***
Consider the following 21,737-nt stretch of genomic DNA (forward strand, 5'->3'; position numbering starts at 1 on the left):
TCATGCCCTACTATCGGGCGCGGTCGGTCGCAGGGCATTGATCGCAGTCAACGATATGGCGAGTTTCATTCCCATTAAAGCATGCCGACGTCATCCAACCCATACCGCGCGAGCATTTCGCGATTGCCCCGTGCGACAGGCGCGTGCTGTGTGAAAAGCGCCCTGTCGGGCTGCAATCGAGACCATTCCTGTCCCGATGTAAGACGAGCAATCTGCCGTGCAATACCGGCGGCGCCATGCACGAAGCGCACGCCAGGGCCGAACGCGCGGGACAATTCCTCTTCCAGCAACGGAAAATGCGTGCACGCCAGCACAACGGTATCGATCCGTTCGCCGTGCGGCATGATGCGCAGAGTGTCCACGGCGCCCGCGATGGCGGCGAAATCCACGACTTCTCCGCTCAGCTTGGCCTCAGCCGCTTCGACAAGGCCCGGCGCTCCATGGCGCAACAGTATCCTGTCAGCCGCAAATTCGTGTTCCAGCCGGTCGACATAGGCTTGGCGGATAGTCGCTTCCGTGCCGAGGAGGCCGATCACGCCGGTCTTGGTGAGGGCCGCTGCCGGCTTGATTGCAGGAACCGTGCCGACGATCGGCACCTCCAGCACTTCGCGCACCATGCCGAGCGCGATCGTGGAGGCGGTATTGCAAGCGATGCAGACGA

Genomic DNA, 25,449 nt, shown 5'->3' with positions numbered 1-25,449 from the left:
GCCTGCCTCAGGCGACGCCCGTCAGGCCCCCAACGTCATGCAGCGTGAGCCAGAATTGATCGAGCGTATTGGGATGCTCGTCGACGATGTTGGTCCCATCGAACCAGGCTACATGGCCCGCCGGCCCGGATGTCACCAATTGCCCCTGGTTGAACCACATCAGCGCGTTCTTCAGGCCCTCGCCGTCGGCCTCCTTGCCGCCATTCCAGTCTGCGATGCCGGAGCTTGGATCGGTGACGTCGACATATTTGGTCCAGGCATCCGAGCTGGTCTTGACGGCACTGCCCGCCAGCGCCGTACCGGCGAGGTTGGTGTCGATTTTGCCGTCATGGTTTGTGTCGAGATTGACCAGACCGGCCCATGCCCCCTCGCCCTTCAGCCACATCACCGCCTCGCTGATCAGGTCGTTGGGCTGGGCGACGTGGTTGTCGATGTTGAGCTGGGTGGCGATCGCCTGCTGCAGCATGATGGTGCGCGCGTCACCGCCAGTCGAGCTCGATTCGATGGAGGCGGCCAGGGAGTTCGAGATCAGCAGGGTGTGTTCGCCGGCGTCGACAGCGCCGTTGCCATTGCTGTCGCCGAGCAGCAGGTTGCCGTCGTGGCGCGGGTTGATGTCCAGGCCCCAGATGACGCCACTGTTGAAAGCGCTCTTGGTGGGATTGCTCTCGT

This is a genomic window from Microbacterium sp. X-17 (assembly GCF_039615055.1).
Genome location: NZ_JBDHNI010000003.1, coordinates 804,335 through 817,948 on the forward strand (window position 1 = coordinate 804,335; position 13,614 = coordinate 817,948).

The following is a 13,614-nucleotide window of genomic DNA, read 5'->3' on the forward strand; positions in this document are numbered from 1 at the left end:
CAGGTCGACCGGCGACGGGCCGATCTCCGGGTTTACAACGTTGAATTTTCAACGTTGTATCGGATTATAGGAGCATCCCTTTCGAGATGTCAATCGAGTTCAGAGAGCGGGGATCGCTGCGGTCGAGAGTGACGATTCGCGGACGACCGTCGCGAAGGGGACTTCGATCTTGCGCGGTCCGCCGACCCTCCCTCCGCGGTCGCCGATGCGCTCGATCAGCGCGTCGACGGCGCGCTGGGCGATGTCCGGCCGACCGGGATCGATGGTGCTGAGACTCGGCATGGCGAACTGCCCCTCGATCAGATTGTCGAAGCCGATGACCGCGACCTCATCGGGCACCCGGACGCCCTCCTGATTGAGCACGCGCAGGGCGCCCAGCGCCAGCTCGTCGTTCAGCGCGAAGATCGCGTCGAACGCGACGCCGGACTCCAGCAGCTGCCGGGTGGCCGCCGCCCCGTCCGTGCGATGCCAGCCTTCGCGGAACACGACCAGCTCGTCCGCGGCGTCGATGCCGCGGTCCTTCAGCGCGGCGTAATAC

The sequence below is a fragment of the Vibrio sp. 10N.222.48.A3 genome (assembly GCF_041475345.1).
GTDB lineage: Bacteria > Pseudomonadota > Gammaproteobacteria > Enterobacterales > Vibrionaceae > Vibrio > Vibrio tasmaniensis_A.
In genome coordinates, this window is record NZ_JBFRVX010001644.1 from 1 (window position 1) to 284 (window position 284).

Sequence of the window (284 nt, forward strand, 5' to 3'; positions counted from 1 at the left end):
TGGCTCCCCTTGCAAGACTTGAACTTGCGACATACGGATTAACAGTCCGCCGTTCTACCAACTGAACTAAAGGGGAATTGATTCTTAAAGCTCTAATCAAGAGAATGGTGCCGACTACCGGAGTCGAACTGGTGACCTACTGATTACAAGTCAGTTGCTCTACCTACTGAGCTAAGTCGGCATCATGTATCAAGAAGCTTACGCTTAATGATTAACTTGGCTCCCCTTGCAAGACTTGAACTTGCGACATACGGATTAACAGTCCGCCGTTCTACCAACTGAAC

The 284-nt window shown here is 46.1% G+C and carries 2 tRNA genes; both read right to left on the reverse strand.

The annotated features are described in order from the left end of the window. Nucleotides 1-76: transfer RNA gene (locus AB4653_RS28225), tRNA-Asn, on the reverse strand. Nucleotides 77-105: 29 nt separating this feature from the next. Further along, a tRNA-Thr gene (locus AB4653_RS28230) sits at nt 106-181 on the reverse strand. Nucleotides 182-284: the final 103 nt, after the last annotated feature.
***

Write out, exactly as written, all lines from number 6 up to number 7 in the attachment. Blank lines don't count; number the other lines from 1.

Genome location: NZ_JBDHNI010000003.1, coordinates 804,335 through 817,948 on the forward strand (window position 1 = coordinate 804,335; position 13,614 = coordinate 817,948).

The following is a 13,614-nucleotide window of genomic DNA, read 5'->3' on the forward strand; positions in this document are numbered from 1 at the left end: